It has been said that when a banker or a counterfeit money “agent” learns about counterfeit money, he or she begins by learning what the real thing looks like.
I use this same approach to teach about sentences, clauses, and phrases in my language arts and writing books (Character Quality Language Arts and Meaningful Composition): teach the students what a real sentence looks like—and then teach what are not real sentences.
I teach what a sentence contains using a simple acronym: CAVES
Once a student learns what a real sentence is and can spot real sentences (and “non-sentences”), the possibilities for writing, sentence structure understanding, advanced sentence combining technique use, and more are endless!
Work on CAVES first—then your student will be able to do any and all of the following:
1. Tell the difference between a real sentence and a non sentence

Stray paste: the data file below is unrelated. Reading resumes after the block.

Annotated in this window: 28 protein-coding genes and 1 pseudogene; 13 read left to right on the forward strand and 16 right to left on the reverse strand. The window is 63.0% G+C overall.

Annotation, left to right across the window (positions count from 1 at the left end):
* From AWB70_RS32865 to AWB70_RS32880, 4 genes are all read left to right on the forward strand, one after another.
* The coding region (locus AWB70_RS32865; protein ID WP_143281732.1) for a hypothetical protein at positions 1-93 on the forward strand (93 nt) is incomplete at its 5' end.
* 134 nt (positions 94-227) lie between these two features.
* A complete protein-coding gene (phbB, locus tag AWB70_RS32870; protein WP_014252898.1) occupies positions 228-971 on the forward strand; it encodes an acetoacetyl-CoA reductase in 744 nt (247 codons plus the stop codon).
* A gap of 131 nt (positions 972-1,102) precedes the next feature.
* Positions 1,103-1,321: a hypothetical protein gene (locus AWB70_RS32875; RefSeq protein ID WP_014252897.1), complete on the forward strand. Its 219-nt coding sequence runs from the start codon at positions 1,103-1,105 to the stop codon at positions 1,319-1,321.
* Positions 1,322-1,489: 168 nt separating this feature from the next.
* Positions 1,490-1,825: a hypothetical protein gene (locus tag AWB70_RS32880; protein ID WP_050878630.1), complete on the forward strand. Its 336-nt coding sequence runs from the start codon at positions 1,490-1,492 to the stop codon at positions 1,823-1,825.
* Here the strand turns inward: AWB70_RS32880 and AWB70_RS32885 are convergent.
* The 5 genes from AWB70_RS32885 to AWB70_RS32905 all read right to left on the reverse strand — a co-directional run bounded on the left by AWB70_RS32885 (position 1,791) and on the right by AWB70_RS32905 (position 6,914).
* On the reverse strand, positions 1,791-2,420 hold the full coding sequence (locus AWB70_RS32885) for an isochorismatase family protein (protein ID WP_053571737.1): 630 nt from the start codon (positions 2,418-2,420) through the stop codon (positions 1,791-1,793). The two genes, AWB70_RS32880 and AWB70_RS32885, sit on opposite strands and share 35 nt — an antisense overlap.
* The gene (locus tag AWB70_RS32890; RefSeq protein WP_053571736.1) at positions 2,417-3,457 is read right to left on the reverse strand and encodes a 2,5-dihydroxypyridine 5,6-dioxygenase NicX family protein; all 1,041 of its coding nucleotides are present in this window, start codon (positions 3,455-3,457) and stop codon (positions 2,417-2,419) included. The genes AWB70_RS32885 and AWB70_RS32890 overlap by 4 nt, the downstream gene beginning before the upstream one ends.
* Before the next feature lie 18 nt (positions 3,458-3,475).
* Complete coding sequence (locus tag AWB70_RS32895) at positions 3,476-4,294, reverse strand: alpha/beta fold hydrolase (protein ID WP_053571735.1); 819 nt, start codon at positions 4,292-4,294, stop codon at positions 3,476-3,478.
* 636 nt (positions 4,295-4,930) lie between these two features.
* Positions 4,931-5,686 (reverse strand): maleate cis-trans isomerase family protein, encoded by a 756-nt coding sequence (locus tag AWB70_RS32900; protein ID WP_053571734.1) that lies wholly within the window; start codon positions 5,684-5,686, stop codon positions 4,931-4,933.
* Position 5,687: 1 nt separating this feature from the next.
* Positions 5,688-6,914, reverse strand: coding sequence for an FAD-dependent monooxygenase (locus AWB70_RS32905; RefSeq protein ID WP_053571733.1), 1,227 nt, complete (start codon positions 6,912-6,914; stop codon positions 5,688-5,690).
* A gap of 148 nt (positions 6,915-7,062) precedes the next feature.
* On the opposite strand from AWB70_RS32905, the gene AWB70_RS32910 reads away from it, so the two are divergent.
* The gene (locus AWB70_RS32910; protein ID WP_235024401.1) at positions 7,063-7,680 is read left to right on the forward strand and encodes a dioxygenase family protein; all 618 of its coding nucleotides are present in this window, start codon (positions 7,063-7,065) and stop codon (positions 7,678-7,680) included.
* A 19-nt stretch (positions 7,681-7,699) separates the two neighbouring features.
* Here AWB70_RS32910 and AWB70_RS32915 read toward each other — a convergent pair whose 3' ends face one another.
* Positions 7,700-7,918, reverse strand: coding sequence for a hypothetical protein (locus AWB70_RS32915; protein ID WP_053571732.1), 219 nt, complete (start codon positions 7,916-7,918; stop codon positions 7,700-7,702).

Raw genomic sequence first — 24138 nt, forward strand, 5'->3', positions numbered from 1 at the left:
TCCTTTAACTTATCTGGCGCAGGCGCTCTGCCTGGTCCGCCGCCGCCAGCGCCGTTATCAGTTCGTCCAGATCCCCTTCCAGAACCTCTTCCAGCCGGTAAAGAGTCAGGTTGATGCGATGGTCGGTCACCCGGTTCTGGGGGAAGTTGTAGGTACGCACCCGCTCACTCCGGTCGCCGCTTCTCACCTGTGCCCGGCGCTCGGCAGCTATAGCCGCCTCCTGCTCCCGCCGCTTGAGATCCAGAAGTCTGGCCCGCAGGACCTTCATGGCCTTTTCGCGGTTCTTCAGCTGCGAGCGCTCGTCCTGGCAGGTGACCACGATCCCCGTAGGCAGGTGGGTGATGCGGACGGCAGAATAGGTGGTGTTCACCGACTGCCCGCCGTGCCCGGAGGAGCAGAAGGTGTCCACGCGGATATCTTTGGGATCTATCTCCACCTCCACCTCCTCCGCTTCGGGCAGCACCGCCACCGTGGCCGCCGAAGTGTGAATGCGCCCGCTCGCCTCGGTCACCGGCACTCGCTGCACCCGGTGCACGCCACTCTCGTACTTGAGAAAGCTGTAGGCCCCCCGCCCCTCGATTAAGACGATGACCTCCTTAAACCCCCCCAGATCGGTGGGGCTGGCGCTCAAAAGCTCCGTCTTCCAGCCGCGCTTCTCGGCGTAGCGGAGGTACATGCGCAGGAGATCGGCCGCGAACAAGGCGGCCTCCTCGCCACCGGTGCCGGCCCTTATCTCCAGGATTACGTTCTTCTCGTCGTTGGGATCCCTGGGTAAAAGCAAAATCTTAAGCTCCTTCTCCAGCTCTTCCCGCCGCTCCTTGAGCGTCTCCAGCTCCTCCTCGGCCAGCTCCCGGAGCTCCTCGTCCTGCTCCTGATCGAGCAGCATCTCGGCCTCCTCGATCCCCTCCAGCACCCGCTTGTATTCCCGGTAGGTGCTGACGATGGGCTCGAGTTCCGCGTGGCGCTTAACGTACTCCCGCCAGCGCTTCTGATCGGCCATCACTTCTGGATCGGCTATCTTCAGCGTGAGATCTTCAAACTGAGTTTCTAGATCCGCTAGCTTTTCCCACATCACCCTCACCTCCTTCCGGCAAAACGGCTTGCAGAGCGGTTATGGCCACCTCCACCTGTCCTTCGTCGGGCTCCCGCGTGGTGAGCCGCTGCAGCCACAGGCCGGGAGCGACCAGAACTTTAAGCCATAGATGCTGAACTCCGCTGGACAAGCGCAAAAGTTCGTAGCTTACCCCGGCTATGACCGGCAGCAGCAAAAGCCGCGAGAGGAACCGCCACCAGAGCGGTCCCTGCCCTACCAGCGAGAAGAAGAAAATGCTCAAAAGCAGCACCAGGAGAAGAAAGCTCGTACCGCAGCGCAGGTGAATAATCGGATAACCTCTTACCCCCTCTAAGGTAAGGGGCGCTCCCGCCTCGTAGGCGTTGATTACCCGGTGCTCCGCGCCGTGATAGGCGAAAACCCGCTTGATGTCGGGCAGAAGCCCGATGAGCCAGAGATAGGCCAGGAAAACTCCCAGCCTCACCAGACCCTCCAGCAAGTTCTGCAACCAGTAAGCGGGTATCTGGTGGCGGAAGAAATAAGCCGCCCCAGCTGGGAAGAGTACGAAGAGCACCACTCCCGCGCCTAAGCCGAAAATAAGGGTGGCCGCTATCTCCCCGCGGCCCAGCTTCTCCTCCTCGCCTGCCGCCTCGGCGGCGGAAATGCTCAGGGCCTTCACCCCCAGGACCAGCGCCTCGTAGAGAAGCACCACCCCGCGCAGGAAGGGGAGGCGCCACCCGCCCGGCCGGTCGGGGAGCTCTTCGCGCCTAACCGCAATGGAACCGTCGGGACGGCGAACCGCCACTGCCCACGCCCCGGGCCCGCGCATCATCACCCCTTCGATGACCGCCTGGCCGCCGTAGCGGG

2. Fix comma splices (since it will be obvious that this is a real sentence and that one is too)
3. Match subjects with their verbs in tense and number easily
4. Write with sentence openers clearly and in sophisticated manners
5. Combine sentences for all kinds of conciseness techniques and fancy shmancy writing
CAVES—it is what a sentence contains!
If you write a sentence and you are unsure of whether it is a “real” sentence, use CAVES.
When a sentence is not a “real” sentence, the culprit is usually the A one—All makes sense. And that “A” one will take us into sentences vs. phrases and clauses…on another day. Happy writing!